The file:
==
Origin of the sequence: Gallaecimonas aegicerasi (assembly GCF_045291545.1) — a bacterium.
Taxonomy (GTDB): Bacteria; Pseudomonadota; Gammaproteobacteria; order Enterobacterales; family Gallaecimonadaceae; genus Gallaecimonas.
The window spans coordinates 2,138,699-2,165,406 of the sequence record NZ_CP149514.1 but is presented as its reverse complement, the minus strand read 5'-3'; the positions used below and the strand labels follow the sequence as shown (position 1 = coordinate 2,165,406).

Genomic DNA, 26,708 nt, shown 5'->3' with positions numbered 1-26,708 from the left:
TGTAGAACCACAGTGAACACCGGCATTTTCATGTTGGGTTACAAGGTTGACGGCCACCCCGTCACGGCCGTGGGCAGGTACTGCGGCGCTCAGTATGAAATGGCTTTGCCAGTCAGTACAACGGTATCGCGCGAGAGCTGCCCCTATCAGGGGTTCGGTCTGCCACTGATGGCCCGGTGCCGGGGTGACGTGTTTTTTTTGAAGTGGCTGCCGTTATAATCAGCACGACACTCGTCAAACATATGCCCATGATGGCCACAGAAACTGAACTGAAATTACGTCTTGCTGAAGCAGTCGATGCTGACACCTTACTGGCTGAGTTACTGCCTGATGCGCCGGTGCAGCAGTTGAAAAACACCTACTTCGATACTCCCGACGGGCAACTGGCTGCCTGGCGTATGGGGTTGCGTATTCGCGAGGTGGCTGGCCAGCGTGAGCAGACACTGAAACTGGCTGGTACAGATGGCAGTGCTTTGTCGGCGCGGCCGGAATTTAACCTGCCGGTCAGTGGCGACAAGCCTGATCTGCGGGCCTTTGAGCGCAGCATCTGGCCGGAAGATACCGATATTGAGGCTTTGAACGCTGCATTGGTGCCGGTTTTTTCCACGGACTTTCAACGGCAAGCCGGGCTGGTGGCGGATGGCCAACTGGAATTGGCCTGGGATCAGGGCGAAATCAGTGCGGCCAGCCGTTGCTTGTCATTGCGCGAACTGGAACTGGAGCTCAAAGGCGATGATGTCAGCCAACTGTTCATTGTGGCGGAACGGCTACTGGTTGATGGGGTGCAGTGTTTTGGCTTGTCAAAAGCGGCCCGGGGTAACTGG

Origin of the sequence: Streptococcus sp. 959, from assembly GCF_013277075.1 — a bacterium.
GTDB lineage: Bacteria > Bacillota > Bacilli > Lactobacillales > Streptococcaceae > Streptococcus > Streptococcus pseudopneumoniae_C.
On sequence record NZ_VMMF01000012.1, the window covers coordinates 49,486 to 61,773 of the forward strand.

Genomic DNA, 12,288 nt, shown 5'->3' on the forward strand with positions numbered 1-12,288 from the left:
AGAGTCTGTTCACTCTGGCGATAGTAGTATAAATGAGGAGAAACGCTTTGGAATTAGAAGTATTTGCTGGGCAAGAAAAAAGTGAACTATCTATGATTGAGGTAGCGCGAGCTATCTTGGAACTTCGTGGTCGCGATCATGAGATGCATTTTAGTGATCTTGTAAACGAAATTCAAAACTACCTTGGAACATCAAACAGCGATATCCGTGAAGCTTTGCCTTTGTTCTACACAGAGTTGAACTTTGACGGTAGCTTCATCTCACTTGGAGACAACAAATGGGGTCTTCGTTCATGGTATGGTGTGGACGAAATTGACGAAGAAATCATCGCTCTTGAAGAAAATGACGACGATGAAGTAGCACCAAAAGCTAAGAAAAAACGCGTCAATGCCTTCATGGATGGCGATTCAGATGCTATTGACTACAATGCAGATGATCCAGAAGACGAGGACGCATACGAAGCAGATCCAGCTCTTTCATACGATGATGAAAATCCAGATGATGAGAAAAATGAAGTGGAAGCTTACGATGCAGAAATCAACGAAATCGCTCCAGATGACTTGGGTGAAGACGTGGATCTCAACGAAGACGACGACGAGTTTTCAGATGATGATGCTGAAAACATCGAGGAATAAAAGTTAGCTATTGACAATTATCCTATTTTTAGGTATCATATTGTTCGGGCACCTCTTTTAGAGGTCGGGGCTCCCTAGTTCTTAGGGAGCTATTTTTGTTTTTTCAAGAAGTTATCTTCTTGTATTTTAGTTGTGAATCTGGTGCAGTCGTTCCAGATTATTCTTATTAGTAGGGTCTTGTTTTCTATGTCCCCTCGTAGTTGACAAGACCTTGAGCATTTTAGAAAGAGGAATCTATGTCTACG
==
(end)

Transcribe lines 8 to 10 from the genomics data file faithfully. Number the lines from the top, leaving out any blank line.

On sequence record NZ_VMMF01000012.1, the window covers coordinates 49,486 to 61,773 of the forward strand.

Genomic DNA, 12,288 nt, shown 5'->3' on the forward strand with positions numbered 1-12,288 from the left:
AGAGTCTGTTCACTCTGGCGATAGTAGTATAAATGAGGAGAAACGCTTTGGAATTAGAAGTATTTGCTGGGCAAGAAAAAAGTGAACTATCTATGATTGAGGTAGCGCGAGCTATCTTGGAACTTCGTGGTCGCGATCATGAGATGCATTTTAGTGATCTTGTAAACGAAATTCAAAACTACCTTGGAACATCAAACAGCGATATCCGTGAAGCTTTGCCTTTGTTCTACACAGAGTTGAACTTTGACGGTAGCTTCATCTCACTTGGAGACAACAAATGGGGTCTTCGTTCATGGTATGGTGTGGACGAAATTGACGAAGAAATCATCGCTCTTGAAGAAAATGACGACGATGAAGTAGCACCAAAAGCTAAGAAAAAACGCGTCAATGCCTTCATGGATGGCGATTCAGATGCTATTGACTACAATGCAGATGATCCAGAAGACGAGGACGCATACGAAGCAGATCCAGCTCTTTCATACGATGATGAAAATCCAGATGATGAGAAAAATGAAGTGGAAGCTTACGATGCAGAAATCAACGAAATCGCTCCAGATGACTTGGGTGAAGACGTGGATCTCAACGAAGACGACGACGAGTTTTCAGATGATGATGCTGAAAACATCGAGGAATAAAAGTTAGCTATTGACAATTATCCTATTTTTAGGTATCATATTGTTCGGGCACCTCTTTTAGAGGTCGGGGCTCCCTAGTTCTTAGGGAGCTATTTTTGTTTTTTCAAGAAGTTATCTTCTTGTATTTTAGTTGTGAATCTGGTGCAGTCGTTCCAGATTATTCTTATTAGTAGGGTCTTGTTTTCTATGTCCCCTCGTAGTTGACAAGACCTTGAGCATTTTAGAAAGAGGAATCTATGTCTACG